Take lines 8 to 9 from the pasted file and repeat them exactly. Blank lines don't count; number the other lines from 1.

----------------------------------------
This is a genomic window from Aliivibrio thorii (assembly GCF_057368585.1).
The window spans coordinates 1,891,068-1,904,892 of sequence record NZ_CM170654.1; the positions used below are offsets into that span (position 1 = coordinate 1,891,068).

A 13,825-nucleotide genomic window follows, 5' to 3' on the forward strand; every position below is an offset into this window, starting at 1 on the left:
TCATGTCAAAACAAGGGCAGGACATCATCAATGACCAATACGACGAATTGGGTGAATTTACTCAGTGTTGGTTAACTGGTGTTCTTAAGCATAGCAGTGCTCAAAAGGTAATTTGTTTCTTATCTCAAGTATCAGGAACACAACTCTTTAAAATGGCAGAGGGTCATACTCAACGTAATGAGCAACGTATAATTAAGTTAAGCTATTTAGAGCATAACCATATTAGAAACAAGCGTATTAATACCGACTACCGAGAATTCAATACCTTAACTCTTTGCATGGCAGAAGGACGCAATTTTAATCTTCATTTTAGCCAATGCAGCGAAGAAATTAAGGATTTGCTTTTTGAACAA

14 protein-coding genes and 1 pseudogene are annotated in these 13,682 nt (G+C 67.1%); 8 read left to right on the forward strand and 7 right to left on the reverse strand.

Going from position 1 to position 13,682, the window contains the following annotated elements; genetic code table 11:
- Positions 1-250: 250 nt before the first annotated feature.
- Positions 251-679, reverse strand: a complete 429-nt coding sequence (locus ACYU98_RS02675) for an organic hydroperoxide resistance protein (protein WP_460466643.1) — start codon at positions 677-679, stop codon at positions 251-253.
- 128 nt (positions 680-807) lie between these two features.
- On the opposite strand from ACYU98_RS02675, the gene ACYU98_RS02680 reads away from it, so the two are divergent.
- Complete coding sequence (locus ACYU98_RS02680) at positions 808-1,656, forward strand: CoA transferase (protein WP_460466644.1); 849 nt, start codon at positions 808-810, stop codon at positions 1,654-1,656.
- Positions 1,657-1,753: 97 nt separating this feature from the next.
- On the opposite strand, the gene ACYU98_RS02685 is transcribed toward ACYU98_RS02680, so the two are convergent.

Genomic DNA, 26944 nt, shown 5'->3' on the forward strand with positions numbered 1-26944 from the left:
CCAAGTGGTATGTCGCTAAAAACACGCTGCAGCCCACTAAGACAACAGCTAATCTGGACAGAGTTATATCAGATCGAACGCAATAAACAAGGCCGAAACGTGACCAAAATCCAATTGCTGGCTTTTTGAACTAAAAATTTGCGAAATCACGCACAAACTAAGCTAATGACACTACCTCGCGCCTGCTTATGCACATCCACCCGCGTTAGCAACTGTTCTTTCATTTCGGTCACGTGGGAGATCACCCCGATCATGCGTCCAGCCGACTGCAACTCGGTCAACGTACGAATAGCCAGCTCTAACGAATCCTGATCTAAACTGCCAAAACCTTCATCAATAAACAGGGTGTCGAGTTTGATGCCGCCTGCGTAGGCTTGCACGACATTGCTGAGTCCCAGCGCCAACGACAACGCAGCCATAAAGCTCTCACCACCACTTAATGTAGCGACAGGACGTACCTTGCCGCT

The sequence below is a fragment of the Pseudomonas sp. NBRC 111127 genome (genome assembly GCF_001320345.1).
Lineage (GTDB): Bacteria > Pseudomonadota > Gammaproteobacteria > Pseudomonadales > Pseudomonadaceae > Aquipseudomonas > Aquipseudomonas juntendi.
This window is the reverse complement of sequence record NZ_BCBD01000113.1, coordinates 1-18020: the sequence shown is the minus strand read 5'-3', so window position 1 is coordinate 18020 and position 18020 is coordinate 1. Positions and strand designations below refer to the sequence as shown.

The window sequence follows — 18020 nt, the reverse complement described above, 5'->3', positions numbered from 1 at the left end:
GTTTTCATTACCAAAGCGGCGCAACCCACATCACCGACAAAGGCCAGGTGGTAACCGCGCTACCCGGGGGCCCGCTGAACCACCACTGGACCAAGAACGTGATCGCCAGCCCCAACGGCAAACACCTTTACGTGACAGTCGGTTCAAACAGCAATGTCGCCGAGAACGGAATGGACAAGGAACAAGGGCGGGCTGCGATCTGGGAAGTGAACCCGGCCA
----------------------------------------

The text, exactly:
- Positions 251-679, reverse strand: a complete 429-nt coding sequence (locus ACYU98_RS02675) for an organic hydroperoxide resistance protein (protein WP_460466643.1) — start codon at positions 677-679, stop codon at positions 251-253.
- 128 nt (positions 680-807) lie between these two features.